Japan, the EU and Agriculture
John de Boer (GLOCOM Platform)
In the absence of a major breakthrough, the EU and Japan will sabotage a WTO brokered plan to reduce and eventually eliminate export subsidies and domestic supports for agriculture by 2005. The EU and Japan have never been more united than on the issue of farm trade liberalization, leaving many experts worried that they will "effectively kill the Doha round" (former Mexican President Ernesto Zedillo in Forbes Magazine, 16 January) by persisting in their common position that restricts market access and distorts prices. Unfortunately, the consequences of their agricultural policies go beyond the failure of another WTO round. Numerous studies have shown that these subsidies not only deprive farmers of a minimum income in developing countries but also fail to protect the most vulnerable farmers in their own constituencies. In advance of the 31 March deadline to reach an agreement that could salvage the plan, governments from Latin America, development NGO's and media sources are calling on the two countries to do more.
So far, Japan and the EU have agreed to reduce tariffs to an average of 36 percent or as low as 15 percent on some items; to lower overall subsidies by 55 percent and decrease the value of export subsidies by 45 percent. In addition to this, according to the agricultural reforms introduced on 16 December 2002 by the European Agricultural Commissioner, Franz Fischler, the EU will break the link between production and output (de-coupling), reduce guaranteed prices for cereals, and cut direct payments to farmers by 1 percent from 2006 to 2012. Brussels considers this an "ambitious" policy that demonstrates the EU's willingness to "do its part" so that developing countries can gain "real benefits from the North" (EU Press Release, IP/02/1892, 16 December 2002).
The Japanese Agricultural Minister, Tadamori Oshima, declared Japan's support for this EU proposal on 31 January. The Yomiuri Shimbun quoted him as stating that Japan and the EU would form a strong coalition in order to oppose "unrealistic proposals made by the US and others" (31 January). Mid-last year the US promised to decrease overall tariffs to 25 percent across the board and eliminate export subsidies and trade distorting domestic support measures in five years. According to Japanese news sources, the EU plan was welcome because it allowed Japan to continue to protect rice which until recently maintained a 1,000% tariff (see Yomiuri article and Weekly Review #2).
The fear in both Europe and Japan is that their farmers will be unable to compete in a free and fair trading environment. The two countries have lobbied behind arguments for "food security" and "multifunctionality", however, the fact is that heavily subsidized agricultural produce such as rice in Japan and sugar, milk and cereals in Europe are plagued by overproduction (see Weekly Review #2). Furthermore, according to a study conducted by Oxfam International, the main beneficiaries of EU subsidies are not small farmers but big agri-businesses and rich land-owners. The latest statistics (2000) indicate that 78 percent of EU farmers receive less than 5,000 Euro a year while less than 2,000 of Europe's 4.5 million farmers got 1 billion Euro in direct aid under the Common Agricultural Plan (Oxfam International, "Stop the Dumping!", 2002). In Japan, between 1995 to 2000, the number of small farms cultivating less than 2ha decreased by 35.7% while the number of large farms grew by 42.9%. (The 2000 World Census of Agriculture and Forestry' Summary, MAFF, Japan, 30th November, 2000).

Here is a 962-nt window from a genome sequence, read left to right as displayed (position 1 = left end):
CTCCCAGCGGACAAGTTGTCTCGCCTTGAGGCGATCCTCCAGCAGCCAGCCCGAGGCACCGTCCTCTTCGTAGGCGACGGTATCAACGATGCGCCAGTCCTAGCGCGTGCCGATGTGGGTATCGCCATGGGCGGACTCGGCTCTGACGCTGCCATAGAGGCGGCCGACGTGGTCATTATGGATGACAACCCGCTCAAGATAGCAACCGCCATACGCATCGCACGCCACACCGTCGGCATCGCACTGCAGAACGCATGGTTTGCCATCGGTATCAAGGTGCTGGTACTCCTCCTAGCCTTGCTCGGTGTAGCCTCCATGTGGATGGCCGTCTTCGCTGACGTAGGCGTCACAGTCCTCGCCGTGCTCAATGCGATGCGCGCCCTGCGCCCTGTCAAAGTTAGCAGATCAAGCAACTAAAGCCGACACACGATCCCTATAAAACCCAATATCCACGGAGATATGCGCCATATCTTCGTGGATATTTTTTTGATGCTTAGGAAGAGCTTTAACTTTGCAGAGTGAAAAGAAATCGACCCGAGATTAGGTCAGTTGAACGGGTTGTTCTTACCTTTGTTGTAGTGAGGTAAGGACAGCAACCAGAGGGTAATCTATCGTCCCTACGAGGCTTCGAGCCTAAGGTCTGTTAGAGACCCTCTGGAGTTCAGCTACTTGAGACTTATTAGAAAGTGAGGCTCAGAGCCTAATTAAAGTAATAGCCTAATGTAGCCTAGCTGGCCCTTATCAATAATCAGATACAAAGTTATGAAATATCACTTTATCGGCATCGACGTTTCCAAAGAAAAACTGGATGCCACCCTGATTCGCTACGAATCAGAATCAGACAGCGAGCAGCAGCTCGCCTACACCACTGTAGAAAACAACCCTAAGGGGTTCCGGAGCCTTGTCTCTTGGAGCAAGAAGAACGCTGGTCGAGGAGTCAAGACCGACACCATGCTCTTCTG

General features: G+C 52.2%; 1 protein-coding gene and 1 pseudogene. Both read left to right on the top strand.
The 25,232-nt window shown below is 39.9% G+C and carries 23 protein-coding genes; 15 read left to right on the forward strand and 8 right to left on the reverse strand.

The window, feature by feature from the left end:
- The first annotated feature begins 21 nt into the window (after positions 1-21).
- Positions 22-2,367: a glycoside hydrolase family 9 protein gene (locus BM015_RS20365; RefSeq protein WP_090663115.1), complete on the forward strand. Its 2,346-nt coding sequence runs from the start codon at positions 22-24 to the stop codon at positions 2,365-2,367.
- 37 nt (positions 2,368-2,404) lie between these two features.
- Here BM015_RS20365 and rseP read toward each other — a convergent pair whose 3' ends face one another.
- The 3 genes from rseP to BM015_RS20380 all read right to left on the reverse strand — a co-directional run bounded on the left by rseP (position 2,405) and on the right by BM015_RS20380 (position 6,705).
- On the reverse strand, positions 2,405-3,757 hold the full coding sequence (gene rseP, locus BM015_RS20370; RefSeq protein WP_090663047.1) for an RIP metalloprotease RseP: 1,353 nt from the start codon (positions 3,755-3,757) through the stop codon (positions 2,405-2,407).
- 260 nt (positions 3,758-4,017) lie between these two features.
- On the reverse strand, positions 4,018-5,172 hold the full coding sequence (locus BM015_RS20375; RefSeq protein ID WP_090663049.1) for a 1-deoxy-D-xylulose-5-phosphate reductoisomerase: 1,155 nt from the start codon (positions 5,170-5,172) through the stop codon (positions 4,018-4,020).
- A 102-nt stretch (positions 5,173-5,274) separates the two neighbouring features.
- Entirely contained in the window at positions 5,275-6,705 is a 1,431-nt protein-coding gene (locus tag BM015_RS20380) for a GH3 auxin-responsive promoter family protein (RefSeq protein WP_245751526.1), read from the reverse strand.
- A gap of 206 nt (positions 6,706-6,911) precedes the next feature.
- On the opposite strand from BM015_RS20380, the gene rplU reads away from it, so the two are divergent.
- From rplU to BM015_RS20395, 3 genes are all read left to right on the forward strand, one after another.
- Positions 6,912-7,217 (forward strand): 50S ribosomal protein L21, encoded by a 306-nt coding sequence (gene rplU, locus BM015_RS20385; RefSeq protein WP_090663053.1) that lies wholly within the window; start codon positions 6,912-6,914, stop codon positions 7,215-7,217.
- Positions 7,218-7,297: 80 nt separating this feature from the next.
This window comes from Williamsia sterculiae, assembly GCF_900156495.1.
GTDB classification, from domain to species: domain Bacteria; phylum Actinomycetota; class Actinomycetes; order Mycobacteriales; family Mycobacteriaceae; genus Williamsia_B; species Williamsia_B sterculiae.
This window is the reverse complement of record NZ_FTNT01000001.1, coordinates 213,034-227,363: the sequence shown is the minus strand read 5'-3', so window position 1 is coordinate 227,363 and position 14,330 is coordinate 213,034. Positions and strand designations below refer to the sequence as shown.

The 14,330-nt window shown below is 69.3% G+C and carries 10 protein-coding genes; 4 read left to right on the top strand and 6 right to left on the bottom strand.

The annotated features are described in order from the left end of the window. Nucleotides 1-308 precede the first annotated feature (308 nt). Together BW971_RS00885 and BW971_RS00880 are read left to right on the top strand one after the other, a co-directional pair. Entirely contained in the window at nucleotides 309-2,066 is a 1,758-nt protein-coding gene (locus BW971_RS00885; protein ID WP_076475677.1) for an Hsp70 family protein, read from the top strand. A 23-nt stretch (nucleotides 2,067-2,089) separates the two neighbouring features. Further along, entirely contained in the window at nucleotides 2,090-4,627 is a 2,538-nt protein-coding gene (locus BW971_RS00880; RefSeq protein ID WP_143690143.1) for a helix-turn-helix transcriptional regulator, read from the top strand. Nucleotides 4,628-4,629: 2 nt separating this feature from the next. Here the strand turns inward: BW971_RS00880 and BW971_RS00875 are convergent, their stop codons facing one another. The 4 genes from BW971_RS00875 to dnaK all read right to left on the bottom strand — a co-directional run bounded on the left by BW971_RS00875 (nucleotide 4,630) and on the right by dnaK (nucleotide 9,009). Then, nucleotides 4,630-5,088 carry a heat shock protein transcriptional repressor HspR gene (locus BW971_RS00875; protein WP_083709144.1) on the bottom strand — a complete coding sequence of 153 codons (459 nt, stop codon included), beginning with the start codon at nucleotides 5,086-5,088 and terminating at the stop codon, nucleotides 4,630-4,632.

Japan and the EU were singled out for unfair agricultural practices by Peruvian President Alejandro Toledo during his speech at the World Economic Forum last month. He argued that, "Europe, the US and Japan cannot ask us to open our markets while they spend US $1 billion a day to subsidize their agriculture" (Naomi Koppel, AP, 24 January). The Brazilian Minister of Industry and Development has stated that these policies are making farmers in the developing world, "poorer and poorer because of overproduction and depressed international prices" (Naomi Koppel, AP, 24 January).
Considering these costs and the fact that Japanese and EU subsidies are not getting to those who need them most, the time has come for both to re-consider. While EU-Japanese collaboration is welcome in principle, it is a shame that it has to come at the expense of poor farmers.
- Ernesto Zedillo, "Will the Doha round implode in 2003", Forbes Magazine, 16 January 2003
- "Japan backs EU farm trade proposal ahead of WTO talks", The Associated Press, 31 January 2003
- "Japan Ag. Min: EU Farm Talks Proposal Worth Mulling - Kyodo", Down Jones, 27 January 2003
- Naomi Koppel, "Rich countries must cut farm subsidies if they want more trade, Latin American politicians say", The Associated Press, 24 January 2003
- Alex Kirby, "EU Farm shake-up plan saddens Greens", BBC, 23 January 2003
- European Commission Press Release, "WTO and Agriculture", IP/02/1892, 16 December 2002
- "Nougyoubutsu Hikisageritsu, EU An Shiji wo Nousou ga Seishiki Hyoumei", Yomiuri Shimbun, 31 January 2003
- Oxfam Briefing Paper, "Stop the Dumping!: How EU agricultural subsidies are damaging livelihoods in the developing world", 2002.